Notice that you didn’t say in those questions that you agree with me that there are serious questions that should be raised about his article. I, for one, took them as implicit accusations, not serious questions. No that’s not a matter of reflexive response, it’s a matter of your known recent history.

    I’m annoyed with you now, frankly, because I think if you really were seriously critical you should have made that clear at the beginning. That’s why it looks like entrapment.

  18. says

    Perhaps we are proceeding from different assumptions about how to conduct discourse online. When I write I assume people will read what I have written and respond to that, not imagine I had written something quite different and respond to what they imagine I might have said. I say what I mean to say. I asked you what you thought about the Stefanelli and No God Blog quotes because I wanted your opinion. I don’t think I should have to flag everything I write with: “What follows is a genuine question, not an implied attack”. That way lies complete silliness. In any case, I have now made myself crystal clear, as I did in #10.

    Sometimes a cigar is just a cigar.

  19. says

    James that’s just silly – at best. You’re saying you start from zero with every comment. I don’t believe that.

    And I’m having a very hard time believing you can’t see why I would think your question was that of a hostile witness. Very hard indeed.

    Honestly, you make it sound as if you operate like that guy in Oliver Sacks’s Anthropologist on Mars, the one whose memory deletes every few seconds, so that he keeps starting all over again from the beginning. Or else you sound like Sheldon Cooper.

  20. says

    Ok I tell you what, I’ll pretend you are Sheldon Cooper and need everything carefully explained to you, since you’re acting like him.

    I don’t think I should have to flag everything I write with: “What follows is a genuine question, not an implied attack”.

    Not everything, no, of course not, but when it’s a subject on which you have a long and adversarial history here, then yes! Since our last bout ended just a couple of days ago, it has to be fresh in your memory.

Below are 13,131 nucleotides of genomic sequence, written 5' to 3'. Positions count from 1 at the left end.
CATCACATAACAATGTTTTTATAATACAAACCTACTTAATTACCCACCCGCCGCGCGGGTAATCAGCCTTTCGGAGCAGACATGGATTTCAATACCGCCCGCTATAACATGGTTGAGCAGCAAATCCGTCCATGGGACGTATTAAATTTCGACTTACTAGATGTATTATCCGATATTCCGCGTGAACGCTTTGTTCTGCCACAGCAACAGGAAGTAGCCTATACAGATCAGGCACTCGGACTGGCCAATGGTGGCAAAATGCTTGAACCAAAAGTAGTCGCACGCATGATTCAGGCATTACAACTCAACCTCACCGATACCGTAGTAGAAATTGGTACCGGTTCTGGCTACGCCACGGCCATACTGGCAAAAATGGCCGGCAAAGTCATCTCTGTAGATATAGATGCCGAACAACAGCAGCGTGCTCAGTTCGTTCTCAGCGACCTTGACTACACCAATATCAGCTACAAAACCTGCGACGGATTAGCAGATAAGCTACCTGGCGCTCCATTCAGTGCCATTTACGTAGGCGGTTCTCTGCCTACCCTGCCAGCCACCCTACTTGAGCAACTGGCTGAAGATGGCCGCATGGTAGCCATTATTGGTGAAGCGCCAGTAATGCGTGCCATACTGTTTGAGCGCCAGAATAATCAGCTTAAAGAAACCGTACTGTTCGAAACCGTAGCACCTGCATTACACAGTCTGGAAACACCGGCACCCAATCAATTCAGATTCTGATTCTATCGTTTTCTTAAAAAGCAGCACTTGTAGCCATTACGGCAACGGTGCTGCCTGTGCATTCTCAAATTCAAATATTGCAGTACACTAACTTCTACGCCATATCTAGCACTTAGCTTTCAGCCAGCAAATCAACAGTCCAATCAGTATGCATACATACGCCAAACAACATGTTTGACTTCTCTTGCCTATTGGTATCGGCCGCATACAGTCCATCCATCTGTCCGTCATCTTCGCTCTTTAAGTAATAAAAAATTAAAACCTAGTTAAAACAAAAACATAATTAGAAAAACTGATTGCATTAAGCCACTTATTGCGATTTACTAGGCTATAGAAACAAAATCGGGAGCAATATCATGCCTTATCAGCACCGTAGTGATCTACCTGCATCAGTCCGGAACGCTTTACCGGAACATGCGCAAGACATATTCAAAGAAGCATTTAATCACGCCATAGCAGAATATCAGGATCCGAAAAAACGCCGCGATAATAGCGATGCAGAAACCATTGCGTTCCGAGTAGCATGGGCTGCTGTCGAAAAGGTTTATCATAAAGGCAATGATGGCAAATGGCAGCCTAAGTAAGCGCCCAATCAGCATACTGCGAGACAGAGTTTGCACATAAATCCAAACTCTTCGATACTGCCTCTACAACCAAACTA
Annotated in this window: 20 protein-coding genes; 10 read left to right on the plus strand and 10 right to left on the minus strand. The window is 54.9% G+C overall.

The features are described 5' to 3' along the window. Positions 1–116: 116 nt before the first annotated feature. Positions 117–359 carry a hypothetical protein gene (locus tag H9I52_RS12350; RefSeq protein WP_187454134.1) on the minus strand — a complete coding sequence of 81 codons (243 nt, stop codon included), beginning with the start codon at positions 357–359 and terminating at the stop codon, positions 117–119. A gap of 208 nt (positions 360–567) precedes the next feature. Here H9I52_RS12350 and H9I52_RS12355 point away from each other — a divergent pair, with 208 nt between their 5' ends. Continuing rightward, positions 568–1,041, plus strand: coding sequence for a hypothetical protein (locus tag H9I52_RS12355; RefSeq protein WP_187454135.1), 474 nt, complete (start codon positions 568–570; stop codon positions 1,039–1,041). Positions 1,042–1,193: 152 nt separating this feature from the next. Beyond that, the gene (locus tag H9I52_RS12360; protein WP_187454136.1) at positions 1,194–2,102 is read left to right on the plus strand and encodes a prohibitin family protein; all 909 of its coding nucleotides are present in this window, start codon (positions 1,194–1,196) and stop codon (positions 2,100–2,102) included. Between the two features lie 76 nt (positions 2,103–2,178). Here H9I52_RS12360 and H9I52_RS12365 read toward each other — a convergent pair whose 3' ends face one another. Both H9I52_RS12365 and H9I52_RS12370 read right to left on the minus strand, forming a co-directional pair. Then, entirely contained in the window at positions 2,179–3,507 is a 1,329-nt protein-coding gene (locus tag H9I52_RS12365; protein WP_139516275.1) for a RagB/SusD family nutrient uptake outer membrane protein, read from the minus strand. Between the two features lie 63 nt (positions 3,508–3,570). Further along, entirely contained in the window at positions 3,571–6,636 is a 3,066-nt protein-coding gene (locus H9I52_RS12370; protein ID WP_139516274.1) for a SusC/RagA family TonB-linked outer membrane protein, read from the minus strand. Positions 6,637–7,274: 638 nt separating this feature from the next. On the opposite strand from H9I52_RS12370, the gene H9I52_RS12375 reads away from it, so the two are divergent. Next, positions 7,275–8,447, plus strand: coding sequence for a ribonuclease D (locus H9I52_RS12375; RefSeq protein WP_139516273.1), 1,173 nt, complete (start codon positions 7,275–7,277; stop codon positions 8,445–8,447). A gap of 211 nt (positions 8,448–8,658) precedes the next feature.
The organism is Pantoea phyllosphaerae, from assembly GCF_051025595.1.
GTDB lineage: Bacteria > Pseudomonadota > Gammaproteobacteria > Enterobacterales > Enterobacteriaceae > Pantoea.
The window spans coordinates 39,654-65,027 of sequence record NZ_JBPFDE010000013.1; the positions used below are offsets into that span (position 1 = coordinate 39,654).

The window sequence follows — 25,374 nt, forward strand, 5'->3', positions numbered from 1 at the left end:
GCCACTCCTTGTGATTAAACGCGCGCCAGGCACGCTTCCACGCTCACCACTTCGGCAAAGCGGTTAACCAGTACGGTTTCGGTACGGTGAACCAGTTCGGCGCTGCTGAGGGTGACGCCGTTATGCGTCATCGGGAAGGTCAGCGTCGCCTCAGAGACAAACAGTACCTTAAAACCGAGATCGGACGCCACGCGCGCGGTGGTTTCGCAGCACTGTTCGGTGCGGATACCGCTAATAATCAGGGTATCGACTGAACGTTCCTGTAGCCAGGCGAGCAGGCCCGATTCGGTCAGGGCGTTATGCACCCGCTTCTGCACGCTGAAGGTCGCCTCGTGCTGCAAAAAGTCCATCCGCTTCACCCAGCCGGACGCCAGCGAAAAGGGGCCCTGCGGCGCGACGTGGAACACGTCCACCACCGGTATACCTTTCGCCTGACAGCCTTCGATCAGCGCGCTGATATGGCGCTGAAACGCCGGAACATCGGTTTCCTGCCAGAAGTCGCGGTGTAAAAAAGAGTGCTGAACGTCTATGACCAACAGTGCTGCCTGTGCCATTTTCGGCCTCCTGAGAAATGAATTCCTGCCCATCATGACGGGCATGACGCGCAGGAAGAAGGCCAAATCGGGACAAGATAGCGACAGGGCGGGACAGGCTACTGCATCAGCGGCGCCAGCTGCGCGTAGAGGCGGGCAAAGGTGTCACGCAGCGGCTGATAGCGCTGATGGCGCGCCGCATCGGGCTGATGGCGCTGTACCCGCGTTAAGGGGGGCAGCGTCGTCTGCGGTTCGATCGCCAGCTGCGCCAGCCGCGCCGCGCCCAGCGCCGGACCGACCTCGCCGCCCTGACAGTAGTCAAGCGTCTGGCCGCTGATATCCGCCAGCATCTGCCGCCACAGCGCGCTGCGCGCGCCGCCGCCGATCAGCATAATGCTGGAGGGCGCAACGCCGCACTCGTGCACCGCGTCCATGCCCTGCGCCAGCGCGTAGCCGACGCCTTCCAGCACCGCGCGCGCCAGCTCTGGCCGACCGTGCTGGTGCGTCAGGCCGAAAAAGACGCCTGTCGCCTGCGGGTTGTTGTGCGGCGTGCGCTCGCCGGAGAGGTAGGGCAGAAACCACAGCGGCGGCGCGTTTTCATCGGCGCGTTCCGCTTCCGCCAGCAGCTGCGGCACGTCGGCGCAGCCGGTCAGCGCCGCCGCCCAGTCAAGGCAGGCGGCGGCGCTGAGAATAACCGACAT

I don’t know if you’re playing clueless or you really are clueless. This seems so blindingly obvious…

  21. says

    Hah I’ll take that as a compliment! <3 Sheldon. I actually do try to revert people to 0 after every comment. I definitely don't always succeed, but I try! That's the only way to be certain you are dealing with your critics' arguments in their strongest possible form. Anyway, even if I don't start at 0, how many minus-points must I have to turn a question into an attack?!? I must be doing worse than I thought!

    Nonetheless, I hope I've been clear how I think about the piece now.

  22. says

    Heh – it is sort of a compliment. I adore Sheldon.

    Hmm. I see what you mean – but I also think it’s bound to lead you astray. Then again you would reply that reading in the background can also lead one astray. True. I guess we’re fucked either way.

  23. Bruce S. Springsteen says

    When conversing with people in the atheosphere, I always consider the distinct possibility that I’m engaged with “Sheldon Cooper.” It’s just the milieu.

  24. says

    Yes, so am I. It was a pain navigating the mess that is HuffPo to find the comment, but I’m glad I did it. I also cleared up the mistake on Stedman’s FB page, so at least that one small item turned out better than it began.